The German Aerospace Center (Deutsches Zentrum für Luft- und Raumfahrt; DLR), and Teledyne Brown Engineering presented the first images of the DESIS hyperspectral Earth observation instrument at the International Astronautical Congress (IAC). The instrument was mounted to the exterior of the International Space Station on 27 August 2018.
DESIS, the DLR Earth Sensing Imaging Spectrometer, has the highest performance of any hyperspectral Earth observation instrument in space. From its 400 kilometre-high orbit on the International Space Station ISS, this instrument acquires image data on 235 closely spaced spectral channels with a ground resolution of 30 metres. This data is making it possible for scientists to gain very precise details of changes to Earth's ecosystems. For example, they can use the information obtained to assess the health condition of forests or agricultural areas, and take such assessments as the basis for yield forecasts. They can also use this data to monitor environmental problems, thus providing the basis for devising measures to protect the environment and resources.
Important instrument for environmental monitoring
Hansjörg Dittus, DLR Executive Board Member for Space Research and Technology, is enthusiastic: "I am happy to say that the installation of DESIS – and its commissioning – have proceeded smoothly. We have already received and analysed the first data – one month earlier than anticipated. The wealth of data provided by DESIS is a fresh source of knowledge for agriculture, biodiversity, geology, water-based ecosystems and desertification. It is thus a very important instrument for the environmental monitoring of Earth." The hyperspectral instrument is a joint project between DLR and the United States company TBE (Teledyne Brown Engineering), which owns the MUSES (Multiple User System for Earth Sensing) Earth observation platform on the ISS. In the course of this joint venture, DESIS will be providing DLR with data for scientific purposes, whilst TBE will be responsible for the commercial distribution of the hyperspectral data.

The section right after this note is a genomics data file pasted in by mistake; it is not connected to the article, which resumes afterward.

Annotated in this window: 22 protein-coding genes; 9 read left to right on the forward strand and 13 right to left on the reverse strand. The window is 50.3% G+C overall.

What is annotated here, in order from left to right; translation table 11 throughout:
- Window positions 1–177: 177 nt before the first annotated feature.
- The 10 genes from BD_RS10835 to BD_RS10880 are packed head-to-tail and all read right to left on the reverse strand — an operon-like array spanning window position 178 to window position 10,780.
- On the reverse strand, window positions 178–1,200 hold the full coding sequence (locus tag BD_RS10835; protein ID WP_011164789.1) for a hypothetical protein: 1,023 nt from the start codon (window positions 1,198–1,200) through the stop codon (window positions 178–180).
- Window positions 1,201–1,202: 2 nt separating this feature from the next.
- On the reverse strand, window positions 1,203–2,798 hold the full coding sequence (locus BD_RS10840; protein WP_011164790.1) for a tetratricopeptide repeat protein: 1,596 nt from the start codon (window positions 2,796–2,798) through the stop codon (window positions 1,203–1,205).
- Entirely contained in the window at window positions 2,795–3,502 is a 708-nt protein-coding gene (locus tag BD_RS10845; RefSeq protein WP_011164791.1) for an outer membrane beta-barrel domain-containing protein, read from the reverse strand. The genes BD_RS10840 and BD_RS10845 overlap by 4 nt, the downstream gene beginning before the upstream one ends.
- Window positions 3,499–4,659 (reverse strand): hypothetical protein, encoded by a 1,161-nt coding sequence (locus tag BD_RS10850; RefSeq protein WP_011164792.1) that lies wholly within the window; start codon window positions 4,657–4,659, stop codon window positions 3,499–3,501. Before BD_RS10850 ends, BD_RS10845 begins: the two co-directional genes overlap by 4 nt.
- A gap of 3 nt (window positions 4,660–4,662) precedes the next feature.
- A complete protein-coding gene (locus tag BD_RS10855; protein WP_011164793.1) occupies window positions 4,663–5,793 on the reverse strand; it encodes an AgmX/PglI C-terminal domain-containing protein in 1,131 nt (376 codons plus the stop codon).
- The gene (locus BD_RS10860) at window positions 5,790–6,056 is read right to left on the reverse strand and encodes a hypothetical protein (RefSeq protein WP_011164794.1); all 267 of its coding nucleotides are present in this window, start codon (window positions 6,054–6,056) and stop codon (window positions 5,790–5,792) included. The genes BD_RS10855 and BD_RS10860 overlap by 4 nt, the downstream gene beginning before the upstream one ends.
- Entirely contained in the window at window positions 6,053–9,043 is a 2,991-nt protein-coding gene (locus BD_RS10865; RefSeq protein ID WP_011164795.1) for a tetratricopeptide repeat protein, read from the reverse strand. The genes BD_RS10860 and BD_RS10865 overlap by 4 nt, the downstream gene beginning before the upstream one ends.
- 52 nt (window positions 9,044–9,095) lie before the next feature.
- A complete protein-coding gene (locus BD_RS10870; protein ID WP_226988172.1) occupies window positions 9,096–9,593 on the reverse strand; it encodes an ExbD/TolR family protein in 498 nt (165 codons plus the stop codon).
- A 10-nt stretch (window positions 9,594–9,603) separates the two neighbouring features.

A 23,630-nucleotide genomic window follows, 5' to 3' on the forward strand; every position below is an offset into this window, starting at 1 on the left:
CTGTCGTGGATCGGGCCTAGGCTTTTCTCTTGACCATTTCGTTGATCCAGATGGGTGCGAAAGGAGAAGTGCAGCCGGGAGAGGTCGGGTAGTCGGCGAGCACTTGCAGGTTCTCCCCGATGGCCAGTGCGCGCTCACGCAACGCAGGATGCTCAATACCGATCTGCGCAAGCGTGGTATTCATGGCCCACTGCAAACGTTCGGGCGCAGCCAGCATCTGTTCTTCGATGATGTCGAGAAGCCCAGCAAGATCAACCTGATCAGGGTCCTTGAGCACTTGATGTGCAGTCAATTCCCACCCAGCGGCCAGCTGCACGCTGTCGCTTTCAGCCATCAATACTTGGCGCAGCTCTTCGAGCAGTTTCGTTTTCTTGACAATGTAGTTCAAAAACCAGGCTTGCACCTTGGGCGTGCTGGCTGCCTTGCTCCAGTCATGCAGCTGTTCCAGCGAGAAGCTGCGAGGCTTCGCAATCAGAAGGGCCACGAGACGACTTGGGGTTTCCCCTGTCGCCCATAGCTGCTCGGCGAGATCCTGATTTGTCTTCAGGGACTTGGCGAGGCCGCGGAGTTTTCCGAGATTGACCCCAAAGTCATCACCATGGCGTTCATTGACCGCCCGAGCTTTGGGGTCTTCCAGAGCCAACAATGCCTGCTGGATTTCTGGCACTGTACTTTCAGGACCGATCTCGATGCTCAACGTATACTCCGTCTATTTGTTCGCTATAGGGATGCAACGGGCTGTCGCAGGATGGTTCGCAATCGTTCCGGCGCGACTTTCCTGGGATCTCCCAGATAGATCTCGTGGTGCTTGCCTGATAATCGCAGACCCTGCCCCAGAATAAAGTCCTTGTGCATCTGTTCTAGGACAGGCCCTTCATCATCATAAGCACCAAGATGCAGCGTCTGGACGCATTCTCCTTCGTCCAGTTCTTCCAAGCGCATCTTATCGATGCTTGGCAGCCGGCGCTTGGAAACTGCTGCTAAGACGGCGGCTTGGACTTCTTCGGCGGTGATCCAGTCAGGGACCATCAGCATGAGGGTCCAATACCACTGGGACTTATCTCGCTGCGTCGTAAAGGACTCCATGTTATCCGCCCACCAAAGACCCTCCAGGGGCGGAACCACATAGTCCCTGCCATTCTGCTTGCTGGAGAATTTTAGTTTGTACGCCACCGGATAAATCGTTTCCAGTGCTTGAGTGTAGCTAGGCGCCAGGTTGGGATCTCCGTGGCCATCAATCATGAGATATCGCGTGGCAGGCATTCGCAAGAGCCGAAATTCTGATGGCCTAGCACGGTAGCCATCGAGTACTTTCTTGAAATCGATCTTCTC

David Krutz, project manager for the DESIS instrument – and therefore the person responsible for the construction of the instrument at DLR's Institute of Optical Sensor Systems in Berlin-Adlershof – was equally enthusiastic: "DESIS fulfils all expectations." For the initial commissioning, Krutz travelled to TBE's facility in Huntsville, where the MUSES control centre is based. This gave Krutz the opportunity to work with TBE's engineers to commission all of the subsystems immediately after installation. Krutz summed it up as follows: "DESIS has successfully passed all of its tests, and we were able to acquire the first image amazingly fast. Seeing the first results with our very own eyes was truly special."
"We can derive a fascinating extent of information from the data."
Rupert Müller, project manager for the ground-level segment within DLR's Earth Observation Center (EOC), had confidence in the system: "DESIS has crucially expanded our know-how in the field of Earth observation. Although there is still a lot to do before DESIS is operational, the first images are very promising. We can derive a fascinating extent of information from the data." The team of scientists and engineers has already been able to complete the first topic-centred analyses: it has been possible to arrive at an assessment of the concentration of chlorophyll a in the waters around the Falkland Islands from the corresponding image. And researchers working near Huntsville have succeeded in quantifying the content of coloured dissolved organic matter in the Tennessee River in Alabama, USA. These substances consist of organic material, such as leaves and roots. Long organic molecule chains are produced in the process of exposure to weathering, and these chains can be well detected by DESIS on a range of spectral channels. By merging its data with other Earth observation data, especially in conjunction with some of the sensors that will be used on the MUSES platform in the future, it will be possible to further improve the quality of the data obtained by DESIS.
The success of this commissioning procedure was summed up as follows by Uwe Knodt, the overall project leader: "DESIS is providing DLR with data from the most powerful hyperspectral instrument in space. We already have data requests from researchers and industry from all over the world. Among other things, in the area of smart farming, it will be possible to identify stressed plants and provide them with treatment before they deteriorate and shrivel up." DESIS is currently the only hyperspectral scanner in space with such a high level of resolution.
Successful joint venture with Teledyne Brown Engineering
The cooperation partner Teledyne Brown Engineering provided financial supported for the development of the spectrometer. As Knodt emphasises: "This joint venture has made DESIS a very efficient spaceflight project whose benefits will bear comparison with much more costly hyperspectral missions."
The benefits of the joint venture have also been extolled by Jack Ickes, Senior Vice President of Teledyne Brown Engineering: "It's a magnificent partnership, and we are blessed with fantastic teams on both sides." Whilst DLR makes use of the data for its own research, TBE will market the data acquired with DESIS, distributing it in the form of images and for purposes of applications that will include smart farming.